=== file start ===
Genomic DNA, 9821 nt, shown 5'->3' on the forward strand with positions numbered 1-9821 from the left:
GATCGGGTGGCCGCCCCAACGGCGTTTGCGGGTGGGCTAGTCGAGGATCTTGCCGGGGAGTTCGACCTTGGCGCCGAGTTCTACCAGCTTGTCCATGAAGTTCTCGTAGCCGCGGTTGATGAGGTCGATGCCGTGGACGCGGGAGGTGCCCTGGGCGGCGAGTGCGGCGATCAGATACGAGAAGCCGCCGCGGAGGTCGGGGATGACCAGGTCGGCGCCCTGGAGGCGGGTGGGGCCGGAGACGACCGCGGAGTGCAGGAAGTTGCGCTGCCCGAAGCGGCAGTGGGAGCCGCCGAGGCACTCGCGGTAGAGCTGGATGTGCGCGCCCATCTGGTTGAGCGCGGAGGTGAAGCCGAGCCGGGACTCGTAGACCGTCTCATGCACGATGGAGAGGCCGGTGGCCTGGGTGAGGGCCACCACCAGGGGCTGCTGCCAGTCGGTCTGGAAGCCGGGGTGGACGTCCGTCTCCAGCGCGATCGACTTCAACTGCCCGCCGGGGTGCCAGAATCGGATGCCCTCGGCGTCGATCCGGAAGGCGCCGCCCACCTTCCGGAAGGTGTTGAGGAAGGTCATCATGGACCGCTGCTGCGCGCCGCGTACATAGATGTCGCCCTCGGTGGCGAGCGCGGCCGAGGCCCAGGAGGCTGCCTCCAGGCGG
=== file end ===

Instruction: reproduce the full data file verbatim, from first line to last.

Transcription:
Genomic DNA, 9821 nt, shown 5'->3' on the forward strand with positions numbered 1-9821 from the left:
GATCGGGTGGCCGCCCCAACGGCGTTTGCGGGTGGGCTAGTCGAGGATCTTGCCGGGGAGTTCGACCTTGGCGCCGAGTTCTACCAGCTTGTCCATGAAGTTCTCGTAGCCGCGGTTGATGAGGTCGATGCCGTGGACGCGGGAGGTGCCCTGGGCGGCGAGTGCGGCGATCAGATACGAGAAGCCGCCGCGGAGGTCGGGGATGACCAGGTCGGCGCCCTGGAGGCGGGTGGGGCCGGAGACGACCGCGGAGTGCAGGAAGTTGCGCTGCCCGAAGCGGCAGTGGGAGCCGCCGAGGCACTCGCGGTAGAGCTGGATGTGCGCGCCCATCTGGTTGAGCGCGGAGGTGAAGCCGAGCCGGGACTCGTAGACCGTCTCATGCACGATGGAGAGGCCGGTGGCCTGGGTGAGGGCCACCACCAGGGGCTGCTGCCAGTCGGTCTGGAAGCCGGGGTGGACGTCCGTCTCCAGCGCGATCGACTTCAACTGCCCGCCGGGGTGCCAGAATCGGATGCCCTCGGCGTCGATCCGGAAGGCGCCGCCCACCTTCCGGAAGGTGTTGAGGAAGGTCATCATGGACCGCTGCTGCGCGCCGCGTACATAGATGTCGCCCTCGGTGGCGAGCGCGGCCGAGGCCCAGGAGGCTGCCTCCAGGCGG